In 1972 the average American ate only 110 pounds of flour a year. By 1997 this was up to almost 150 pounds a year - and obesity levels had skyrocketed. Since 2000, though, as low carb diets began to be proven by medical science to truly help with weight loss, consumers have dropped that back down to 137 pounds a year.
Before the 1900s, flour consumption remained at reasonably low levels. Bread was fresh baked at home and often made from healthy grains. Cookies were a special treat and people rarely ate out. However, by the 1970s, people had a level of affluence rarely dreamed of by our ancestors. People ate out regularly, ate cookies daily, snacked on chips and crackers non-stop. Bread, instead of being full-grained and healthy, was bleached and drained of all nutrients. As people turned flour into their full time diet, their waistlines expanded to match.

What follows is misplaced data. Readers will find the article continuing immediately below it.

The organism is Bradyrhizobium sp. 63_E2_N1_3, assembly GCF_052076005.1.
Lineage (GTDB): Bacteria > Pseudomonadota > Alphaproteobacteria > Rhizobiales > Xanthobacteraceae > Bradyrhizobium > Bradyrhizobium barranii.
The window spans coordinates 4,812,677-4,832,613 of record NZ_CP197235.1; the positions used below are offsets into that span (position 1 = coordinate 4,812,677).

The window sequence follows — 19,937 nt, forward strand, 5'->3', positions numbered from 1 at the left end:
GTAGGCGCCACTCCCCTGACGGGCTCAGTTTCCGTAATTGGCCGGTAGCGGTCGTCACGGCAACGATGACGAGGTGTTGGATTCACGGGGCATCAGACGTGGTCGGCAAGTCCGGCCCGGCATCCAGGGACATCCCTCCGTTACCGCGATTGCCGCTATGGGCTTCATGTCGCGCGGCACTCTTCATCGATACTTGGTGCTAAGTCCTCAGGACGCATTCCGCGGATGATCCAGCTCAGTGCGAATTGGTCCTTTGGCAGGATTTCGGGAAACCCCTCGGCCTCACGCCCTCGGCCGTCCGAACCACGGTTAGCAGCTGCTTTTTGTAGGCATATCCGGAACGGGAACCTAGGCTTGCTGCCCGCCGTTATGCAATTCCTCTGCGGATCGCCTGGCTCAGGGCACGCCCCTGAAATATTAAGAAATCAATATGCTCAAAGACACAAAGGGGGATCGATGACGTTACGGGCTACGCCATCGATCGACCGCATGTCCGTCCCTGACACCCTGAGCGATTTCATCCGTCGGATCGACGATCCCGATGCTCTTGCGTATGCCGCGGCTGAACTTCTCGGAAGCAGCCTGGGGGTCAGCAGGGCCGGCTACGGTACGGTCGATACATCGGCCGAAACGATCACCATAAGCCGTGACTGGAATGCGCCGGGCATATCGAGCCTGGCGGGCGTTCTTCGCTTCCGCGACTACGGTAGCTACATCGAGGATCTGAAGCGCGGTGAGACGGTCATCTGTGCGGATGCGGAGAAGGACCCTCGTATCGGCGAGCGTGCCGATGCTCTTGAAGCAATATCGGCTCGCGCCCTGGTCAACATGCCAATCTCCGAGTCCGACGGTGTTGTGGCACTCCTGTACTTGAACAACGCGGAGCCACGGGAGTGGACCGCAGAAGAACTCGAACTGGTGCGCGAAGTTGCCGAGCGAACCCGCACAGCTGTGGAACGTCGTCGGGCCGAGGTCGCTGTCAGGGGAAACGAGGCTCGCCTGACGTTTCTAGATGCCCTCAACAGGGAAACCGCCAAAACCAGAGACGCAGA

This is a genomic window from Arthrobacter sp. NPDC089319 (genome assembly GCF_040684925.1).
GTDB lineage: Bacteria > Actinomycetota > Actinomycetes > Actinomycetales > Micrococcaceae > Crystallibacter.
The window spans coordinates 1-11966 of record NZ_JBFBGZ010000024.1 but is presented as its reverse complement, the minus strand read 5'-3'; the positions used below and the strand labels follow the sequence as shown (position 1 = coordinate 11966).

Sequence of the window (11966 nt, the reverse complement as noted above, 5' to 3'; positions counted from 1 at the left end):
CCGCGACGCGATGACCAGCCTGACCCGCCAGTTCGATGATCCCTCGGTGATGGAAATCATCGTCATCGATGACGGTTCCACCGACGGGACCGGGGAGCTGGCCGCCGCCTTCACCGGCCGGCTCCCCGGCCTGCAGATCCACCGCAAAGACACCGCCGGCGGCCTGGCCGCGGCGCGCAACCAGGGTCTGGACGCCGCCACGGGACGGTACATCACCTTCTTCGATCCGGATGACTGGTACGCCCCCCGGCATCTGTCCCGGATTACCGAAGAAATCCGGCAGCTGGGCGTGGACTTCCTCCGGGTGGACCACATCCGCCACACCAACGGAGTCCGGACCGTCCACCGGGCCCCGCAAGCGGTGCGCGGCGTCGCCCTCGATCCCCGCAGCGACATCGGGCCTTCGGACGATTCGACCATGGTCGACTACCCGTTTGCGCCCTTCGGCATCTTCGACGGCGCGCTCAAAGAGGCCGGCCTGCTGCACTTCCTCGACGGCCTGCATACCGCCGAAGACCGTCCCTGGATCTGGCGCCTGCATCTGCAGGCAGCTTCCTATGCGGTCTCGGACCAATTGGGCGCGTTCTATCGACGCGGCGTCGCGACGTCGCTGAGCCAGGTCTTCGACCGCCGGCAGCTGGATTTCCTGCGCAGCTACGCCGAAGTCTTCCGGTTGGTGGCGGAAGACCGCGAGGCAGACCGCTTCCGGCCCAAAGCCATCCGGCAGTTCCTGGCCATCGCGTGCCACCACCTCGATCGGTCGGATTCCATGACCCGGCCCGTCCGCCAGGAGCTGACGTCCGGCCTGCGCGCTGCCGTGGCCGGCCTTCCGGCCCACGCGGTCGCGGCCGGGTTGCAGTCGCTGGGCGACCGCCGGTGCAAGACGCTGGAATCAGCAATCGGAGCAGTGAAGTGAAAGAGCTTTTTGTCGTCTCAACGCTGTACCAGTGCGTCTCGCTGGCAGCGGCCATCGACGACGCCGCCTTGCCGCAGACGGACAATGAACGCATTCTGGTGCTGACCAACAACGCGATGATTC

The Wheat Food Council told AP reporters that low carb dieting was "just a fad", but many bakers are taking a close look at their products and looking to create much more healthy bread products. Many are finding great success with breads that are low in carb but high in fiber and nutrients - breads that there are great consumer demands for.
Tortilla makers and pasta makers are both addressing this as a serious issue, and working to provide healthy, low carb alternatives of their products.
Low Carb Bread Reviews
Lisa Shea's Library of Low Carb Books